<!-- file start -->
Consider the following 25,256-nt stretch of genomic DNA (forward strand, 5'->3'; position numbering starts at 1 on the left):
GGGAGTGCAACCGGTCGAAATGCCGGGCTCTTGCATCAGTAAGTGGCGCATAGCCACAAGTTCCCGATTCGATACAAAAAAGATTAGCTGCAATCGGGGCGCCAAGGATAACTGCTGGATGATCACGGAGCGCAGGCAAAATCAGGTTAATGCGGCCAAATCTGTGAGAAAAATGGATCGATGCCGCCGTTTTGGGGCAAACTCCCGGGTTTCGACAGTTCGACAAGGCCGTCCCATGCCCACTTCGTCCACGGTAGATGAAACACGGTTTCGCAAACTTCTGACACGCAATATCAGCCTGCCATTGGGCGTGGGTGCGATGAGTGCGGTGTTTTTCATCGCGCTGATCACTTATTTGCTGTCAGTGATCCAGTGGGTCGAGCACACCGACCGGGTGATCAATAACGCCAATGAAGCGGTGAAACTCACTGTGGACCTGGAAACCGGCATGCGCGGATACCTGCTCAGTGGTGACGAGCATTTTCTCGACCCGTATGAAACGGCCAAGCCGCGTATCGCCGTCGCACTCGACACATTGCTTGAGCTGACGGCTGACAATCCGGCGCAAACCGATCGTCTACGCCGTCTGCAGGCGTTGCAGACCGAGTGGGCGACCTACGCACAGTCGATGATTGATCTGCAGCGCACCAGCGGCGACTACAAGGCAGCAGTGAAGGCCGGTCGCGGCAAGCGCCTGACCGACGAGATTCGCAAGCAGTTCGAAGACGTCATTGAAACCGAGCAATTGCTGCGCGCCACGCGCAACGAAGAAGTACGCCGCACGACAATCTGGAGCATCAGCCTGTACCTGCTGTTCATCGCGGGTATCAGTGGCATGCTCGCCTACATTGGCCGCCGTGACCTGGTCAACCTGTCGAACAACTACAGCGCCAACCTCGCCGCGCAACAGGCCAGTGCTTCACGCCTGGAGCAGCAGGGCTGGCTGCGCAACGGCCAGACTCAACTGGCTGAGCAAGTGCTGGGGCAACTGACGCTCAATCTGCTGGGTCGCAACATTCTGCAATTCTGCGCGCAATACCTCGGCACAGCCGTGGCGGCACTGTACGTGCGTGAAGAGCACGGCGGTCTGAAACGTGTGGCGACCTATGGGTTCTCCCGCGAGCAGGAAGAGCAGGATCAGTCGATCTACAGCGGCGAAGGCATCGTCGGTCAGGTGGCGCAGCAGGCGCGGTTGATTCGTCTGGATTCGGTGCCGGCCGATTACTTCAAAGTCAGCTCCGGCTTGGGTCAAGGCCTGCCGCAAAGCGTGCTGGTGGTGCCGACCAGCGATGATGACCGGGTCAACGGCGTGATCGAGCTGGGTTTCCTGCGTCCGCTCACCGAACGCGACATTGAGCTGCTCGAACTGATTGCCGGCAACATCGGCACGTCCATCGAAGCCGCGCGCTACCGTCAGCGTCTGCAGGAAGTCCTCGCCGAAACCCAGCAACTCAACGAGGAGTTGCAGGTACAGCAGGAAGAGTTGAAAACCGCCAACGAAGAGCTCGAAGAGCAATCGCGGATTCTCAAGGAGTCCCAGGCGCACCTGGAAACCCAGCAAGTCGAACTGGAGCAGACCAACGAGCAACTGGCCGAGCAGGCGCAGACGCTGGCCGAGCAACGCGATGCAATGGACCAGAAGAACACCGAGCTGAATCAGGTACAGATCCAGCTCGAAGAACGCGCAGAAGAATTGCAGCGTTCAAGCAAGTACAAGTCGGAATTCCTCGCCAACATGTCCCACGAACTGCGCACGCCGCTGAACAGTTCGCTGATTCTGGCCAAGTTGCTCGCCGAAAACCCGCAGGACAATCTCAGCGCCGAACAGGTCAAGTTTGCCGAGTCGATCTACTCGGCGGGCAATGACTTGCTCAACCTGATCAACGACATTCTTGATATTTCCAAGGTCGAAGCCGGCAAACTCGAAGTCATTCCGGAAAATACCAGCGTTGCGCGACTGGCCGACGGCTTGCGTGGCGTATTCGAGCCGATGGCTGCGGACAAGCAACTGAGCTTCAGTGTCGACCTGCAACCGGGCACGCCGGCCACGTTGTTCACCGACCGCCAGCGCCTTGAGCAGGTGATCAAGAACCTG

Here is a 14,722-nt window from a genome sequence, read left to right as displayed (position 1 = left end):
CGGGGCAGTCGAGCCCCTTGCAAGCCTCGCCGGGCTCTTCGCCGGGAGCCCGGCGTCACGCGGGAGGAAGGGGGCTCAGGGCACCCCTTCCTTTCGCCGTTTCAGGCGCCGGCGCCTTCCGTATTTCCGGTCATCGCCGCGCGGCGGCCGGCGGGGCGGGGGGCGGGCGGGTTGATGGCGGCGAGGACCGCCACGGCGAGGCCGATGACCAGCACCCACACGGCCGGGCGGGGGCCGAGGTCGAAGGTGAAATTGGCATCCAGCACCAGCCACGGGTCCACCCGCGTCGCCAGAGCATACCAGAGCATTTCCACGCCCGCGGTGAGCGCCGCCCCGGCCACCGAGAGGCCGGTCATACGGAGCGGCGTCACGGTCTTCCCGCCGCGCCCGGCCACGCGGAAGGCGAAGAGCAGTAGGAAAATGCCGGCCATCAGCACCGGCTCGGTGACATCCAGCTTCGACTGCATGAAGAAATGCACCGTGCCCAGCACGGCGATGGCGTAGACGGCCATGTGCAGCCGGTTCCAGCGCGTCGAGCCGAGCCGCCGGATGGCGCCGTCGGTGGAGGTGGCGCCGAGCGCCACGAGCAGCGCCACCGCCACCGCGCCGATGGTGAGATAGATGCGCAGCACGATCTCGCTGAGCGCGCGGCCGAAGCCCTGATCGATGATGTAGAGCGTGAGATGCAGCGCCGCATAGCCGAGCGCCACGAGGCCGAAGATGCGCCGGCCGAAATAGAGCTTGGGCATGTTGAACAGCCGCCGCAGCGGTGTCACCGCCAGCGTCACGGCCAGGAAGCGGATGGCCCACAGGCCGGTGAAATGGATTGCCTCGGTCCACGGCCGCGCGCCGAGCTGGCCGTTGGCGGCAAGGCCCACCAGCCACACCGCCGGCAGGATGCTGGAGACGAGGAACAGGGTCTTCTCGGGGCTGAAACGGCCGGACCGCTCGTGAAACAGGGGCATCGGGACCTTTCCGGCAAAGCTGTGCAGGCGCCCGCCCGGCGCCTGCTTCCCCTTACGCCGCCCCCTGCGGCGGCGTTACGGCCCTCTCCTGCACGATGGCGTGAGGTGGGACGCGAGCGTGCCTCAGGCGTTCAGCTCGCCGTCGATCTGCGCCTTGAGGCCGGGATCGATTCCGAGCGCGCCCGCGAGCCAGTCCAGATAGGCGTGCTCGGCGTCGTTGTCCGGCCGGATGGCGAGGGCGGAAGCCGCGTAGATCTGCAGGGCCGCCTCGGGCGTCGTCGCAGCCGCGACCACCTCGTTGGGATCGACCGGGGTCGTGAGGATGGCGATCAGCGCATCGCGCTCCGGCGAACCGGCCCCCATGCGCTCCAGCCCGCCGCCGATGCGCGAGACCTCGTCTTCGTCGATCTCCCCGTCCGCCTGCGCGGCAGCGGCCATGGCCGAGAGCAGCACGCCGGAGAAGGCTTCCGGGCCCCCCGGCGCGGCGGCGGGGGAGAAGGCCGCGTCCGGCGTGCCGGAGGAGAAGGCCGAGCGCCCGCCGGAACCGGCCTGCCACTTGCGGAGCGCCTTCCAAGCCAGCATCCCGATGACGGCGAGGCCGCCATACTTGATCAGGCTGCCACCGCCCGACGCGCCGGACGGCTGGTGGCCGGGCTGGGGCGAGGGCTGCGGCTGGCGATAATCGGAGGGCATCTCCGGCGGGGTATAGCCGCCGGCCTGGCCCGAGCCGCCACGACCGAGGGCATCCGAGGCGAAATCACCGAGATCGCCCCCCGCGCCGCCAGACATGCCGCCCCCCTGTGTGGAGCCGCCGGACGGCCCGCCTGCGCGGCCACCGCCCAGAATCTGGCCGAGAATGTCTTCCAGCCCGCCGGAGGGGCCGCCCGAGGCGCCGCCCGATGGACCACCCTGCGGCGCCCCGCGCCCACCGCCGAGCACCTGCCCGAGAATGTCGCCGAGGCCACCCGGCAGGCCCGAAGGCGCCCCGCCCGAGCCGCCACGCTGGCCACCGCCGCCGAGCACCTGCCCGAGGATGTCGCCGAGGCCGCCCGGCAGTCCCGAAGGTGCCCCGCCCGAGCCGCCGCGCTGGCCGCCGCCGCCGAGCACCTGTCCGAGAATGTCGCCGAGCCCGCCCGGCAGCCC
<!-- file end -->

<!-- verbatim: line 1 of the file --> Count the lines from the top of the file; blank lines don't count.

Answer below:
Consider the following 25,256-nt stretch of genomic DNA (forward strand, 5'->3'; position numbering starts at 1 on the left):